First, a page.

Canada: International Arbitration Comparative Guide

Last Updated: September 20 2019
Article by Mark A. Gelowitz and Lauren Tomasich
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1 Legal framework

1.1 What is the relevant legislation on arbitration in your jurisdiction? Are there any significant limitations on the scope of the statutory regime – for example, does it govern oral arbitration agreements?

Canada has a federal legal system and the legislation governing arbitration is primarily found at the provincial/territorial level (as opposed to the federal level). Each province has separate legislation for international and domestic arbitration.

With regard to international arbitration, each province and territory (with the exception of Quebec, discussed below) has adopted the UNCITRAL Model Law, with corresponding legislation to adapt the model law (United Nations Commission on International Trade Law, UNCITRAL Model Law on International Commercial Arbitration 1985 (Vienna: United Nations, 1985), adopted by Alberta, Saskatchewan, Manitoba, New Brunswick, Nova Scotia, Prince Edward Island, Newfoundland, Yukon, Nunavut and Northwest Territories (under Nunavut's legislation); and United Nations Commission on International Trade Law, UNCITRAL Model Law on International Commercial Arbitration 1985, with Amendments as Adopted in 2006 (Vienna: United Nations, 2006), adopted by British Columbia and Ontario.) For instance, British Columbia and Ontario modified the model law to exclude interprovincial arbitration from its application (International Commercial Arbitration Act, RSBC 1996, c 233; International Commercial Arbitration Act, RSO 1990, c I-9). The provincial international arbitration acts require arbitration agreements to be in writing (International Commercial Arbitration Act, RSBC 1996, c 233; International Commercial Arbitration Act, RSA 2000, c 1-5; International Commercial Arbitration Act, SS 1988-1989, c I-10.2; International Commercial Arbitration Act, CCSM, c C-151; International Commercial Arbitration Act, RSO 1990, c I-9; Civil Code of Procedure, R.S.Q., c C-25 (as am.), Articles 940-952; Québec Civil Code, S.Q. 1991, c 64, Articles 2638-2643, 3121, 3133, 3148 and 3168; International Commercial Arbitration Act, SNB 1986, c I-12.2; International Commercial Arbitration Act, RSNS 1989, c 234; International Commercial Arbitration Act, 1988, c I-5; International Commercial Arbitration Act, RSN 1990, c I-15; International Commercial Arbitration Act, RSNWT 1988, c I-6; International Commercial Arbitration Act, RSY 2002, c 123).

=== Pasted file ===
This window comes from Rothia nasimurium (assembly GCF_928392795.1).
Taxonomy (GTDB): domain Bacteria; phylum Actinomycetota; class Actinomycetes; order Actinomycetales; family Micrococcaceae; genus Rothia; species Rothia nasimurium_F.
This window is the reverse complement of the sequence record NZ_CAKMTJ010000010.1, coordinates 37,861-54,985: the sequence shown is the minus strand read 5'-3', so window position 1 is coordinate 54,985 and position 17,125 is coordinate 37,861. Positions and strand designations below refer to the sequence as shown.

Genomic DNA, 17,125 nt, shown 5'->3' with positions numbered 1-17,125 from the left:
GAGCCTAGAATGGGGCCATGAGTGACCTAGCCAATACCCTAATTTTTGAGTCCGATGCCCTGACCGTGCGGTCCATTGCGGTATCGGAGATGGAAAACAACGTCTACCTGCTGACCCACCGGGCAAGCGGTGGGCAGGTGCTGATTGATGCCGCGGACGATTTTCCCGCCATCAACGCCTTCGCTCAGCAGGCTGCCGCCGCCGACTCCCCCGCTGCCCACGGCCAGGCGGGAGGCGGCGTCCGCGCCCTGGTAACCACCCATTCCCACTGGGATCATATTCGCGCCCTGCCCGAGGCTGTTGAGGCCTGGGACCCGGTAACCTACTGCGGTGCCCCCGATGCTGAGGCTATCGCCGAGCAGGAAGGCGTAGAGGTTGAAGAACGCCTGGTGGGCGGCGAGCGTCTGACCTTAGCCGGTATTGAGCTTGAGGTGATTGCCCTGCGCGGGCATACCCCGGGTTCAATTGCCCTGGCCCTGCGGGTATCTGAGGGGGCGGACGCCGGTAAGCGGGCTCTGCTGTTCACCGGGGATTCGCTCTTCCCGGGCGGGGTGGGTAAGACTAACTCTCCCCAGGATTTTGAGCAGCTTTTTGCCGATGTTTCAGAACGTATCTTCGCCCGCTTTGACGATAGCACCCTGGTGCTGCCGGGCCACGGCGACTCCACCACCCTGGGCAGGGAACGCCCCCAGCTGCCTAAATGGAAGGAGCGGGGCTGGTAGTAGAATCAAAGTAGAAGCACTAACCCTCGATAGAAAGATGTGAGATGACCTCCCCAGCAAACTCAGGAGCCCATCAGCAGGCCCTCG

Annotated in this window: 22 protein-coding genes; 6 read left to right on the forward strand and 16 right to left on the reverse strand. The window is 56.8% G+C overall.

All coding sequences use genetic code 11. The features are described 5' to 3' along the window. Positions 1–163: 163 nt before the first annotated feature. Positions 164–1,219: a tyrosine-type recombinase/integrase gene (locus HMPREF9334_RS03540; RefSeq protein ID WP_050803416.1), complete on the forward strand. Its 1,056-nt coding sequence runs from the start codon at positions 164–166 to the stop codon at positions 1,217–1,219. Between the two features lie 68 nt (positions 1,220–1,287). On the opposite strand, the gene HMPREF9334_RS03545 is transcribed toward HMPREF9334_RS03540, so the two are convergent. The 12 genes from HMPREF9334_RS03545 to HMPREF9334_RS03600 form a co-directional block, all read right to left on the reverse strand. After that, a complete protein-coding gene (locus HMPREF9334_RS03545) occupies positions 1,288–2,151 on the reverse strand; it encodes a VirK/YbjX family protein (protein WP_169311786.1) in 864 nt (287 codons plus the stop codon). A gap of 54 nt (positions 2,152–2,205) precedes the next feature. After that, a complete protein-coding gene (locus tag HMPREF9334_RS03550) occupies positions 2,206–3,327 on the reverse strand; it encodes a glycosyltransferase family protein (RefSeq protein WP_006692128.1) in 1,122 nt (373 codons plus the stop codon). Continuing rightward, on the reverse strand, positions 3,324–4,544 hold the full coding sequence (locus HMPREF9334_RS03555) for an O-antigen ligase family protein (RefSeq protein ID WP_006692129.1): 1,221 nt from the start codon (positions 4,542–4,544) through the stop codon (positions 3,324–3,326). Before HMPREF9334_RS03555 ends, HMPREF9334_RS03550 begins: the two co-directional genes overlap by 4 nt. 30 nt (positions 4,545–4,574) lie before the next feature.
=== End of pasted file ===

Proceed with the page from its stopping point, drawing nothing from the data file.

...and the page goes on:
All provinces and territories have enacted legislation governing domestic arbitration agreements, the appointment of arbitrators, and the conduct and jurisdiction of arbitral tribunals (Arbitration Act, RSA 2000, c A-43; Arbitration Act, RSBC 1996, c 55; Arbitration Act, CCSM c A120; Arbitration Act, RSNB 2014, c 100; Arbitration Act, RSNL 1990, c A-14; Arbitration Act, RSNS 1989, c 19; Arbitration Act, 1991, SO 1991, c 17; Arbitration Act, RSPEI 1988, c A-16; Arbitration Act, 1992, SS 1992, c A-24.1; Arbitration Act, RSNWT 1988, c A-5; Arbitration Act, RSY 2002, c 8; Civil Code of Procedure (RSQ, c C-25 (as am), Articles 940-952); Quebec Civil Code (SQ 1991, c 64, Articles 2638-2643, 3121, 3133, 3148 and 3168)). The legislation varies among provinces, particularly with respect to appeal rights and contracting-out of certain procedural provisions. Whether a domestic arbitration agreement must be in writing varies by province and context (for example, Newfoundland, Northwest Territories and Nunavut, Yukon, Prince Edward Island and Quebec require arbitration agreements to be in writing. Meanwhile, the relevant statutes in Ontario, Alberta, Manitoba, New Brunswick, Nova Scotia and Saskatchewan expressly state that arbitration agreements need not be in writing).

There is one federal statute, which is based on the UNCITRAL Model Law (Commercial Arbitration Act, RSC 1985, c 17 (2nd Supp). This legislation applies only in relation to matters where at least one of the parties to the arbitration is the crown, a federal departmental corporation or a crown corporation, or in relation to a maritime or admiralty matter (International Commercial Disputes: A Guide to Arbitration and Dispute Resolution in APEC Member Economies (Singapore: APEC Secretariat, 1999)).